Disclose your Intellectual Property

Understand your duty to disclose intellectual property. Learn how to disclose your inventions or discoveries.

All UoM researchers have an obligation to disclose all new intellectual property to the University via their Business Development Manager.  You need to do so whenever you have discovered or created something unique that might have commercial value, solve a significant problem, or could be made into a product or service by an industry partner.  Please do this well before presenting the discovery through publications, poster sessions, conferences, press releases, or other communications – ideally several months before doing so, at the draft manuscript stage – and before talking to any external parties, especially prospective investors.

When you disclose your intellectual property to the University, it starts a process that could lead to the commercialisation of your discovery or creation.  This may involve initiating the IP protection process for your invention and working to identify outside development partners.  If industry or government funds were used for your research, you might have obligations and reporting requirements to the funding party.

It’s not always clear if a creation or discovery represents intellectual property.  To find out whether you have intellectual property that can be further developed, talk with your Business Development Manager and they will help assess your intellectual property. The questions in relation to your intellectual property explored at this stage include:

  • Impact potential: Why is it new and clever - why hasn't it been done before?
  • Market opportunity: Does it solve a real-world problem with end-user benefits?
  • IP position: What is the nature of the intellectual property? Has it been published or disclosed?
  • Development stage: Do you have supporting data or proof-of-concept?
  • Ownership and rights: Source of funding for the creation of the intellectual property? Any collaborators?

Any net revenue obtained by the University from commercialisation of intellectual property is shared with the creators.

Intellectual Property Disclosure

An Intellectual Property Disclosure is a written description of your discovery, creation or development that you provide to the University’s Technology Transfer (TT) team.  The Intellectual Property Disclosure will describe the IP in detail, along with comparisons with alternative or competing solutions.  It will list all collaborating sources of support that might be relevant to the ownership of the IP.  It will include all necessary information for TT to determine the intellectual property’s ownership and commercialisation potential; and with your input to begin pursuing protection, marketing, and commercialisation activities, if the decision is made to do so.  The Intellectual Property Disclosure will be treated as confidential.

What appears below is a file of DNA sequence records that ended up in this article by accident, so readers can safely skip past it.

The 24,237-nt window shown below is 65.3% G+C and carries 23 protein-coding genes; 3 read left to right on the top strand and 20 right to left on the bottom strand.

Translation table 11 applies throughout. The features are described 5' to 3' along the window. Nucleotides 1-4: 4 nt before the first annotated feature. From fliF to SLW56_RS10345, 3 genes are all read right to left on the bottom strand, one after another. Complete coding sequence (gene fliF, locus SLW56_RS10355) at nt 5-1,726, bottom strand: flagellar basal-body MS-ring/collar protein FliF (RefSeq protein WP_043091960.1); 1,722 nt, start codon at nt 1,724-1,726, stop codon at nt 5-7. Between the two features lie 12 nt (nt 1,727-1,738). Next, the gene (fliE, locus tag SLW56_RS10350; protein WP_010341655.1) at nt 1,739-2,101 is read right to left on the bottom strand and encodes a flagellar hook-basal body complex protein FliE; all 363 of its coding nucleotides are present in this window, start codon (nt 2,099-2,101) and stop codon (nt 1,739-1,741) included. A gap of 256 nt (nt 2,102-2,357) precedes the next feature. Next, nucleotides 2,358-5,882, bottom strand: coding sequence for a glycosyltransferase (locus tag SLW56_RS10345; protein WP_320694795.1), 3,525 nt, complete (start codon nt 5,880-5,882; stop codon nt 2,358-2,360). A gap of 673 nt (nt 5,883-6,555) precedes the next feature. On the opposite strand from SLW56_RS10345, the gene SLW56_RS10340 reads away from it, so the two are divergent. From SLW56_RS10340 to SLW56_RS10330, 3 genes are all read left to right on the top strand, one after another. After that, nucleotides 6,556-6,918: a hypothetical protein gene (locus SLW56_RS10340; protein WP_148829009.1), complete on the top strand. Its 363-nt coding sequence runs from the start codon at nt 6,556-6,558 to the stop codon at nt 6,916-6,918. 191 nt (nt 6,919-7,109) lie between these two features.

Submitting an Intellectual Property Disclosure

Researchers disclose intellectual property by completing and submitting one of two following forms:

1. the Invention Disclosure Form

2. the Copyright and Software Disclosure Form

Submission of an IP Disclosure Form starts the formal technology commercialisation process. Upon receipt of an IP Disclosure form, the Intellectual Property and Licenses (IPL) Manager will:

  • Check the form to ensure completeness of the submission;
  • Email all listed University contributors to the Invention to notify them of the disclosure and to ensure that they are satisfied with the content and accuracy of the submission; and
  • Ask the TT team to conduct a formal assessment of the disclosure.

The assessment process will guide the University's strategy on whether to focus on licensing to an existing company or creating a new business start-up.

Is a grant application detrimental to patenting?

Grant reviewers for publicly-funded grant providers in Australia (such as the ARC and NHMRC) are under an obligation to maintain confidentiality and not make the details of the application public. However, reviewers for other funding bodies might not have the same obligations, and this might impact patentability.  In addition, successful grants might be advertised online, so check what information in the grant application might become public.

Contact us

For intellectual property and technology transfer related advice and assistance, contact:

  • Hun Gan, Director, Business Development and Innovation
  • Lachlan Wilson, Associate Director, Technology Transfer & Licensing (Acting)

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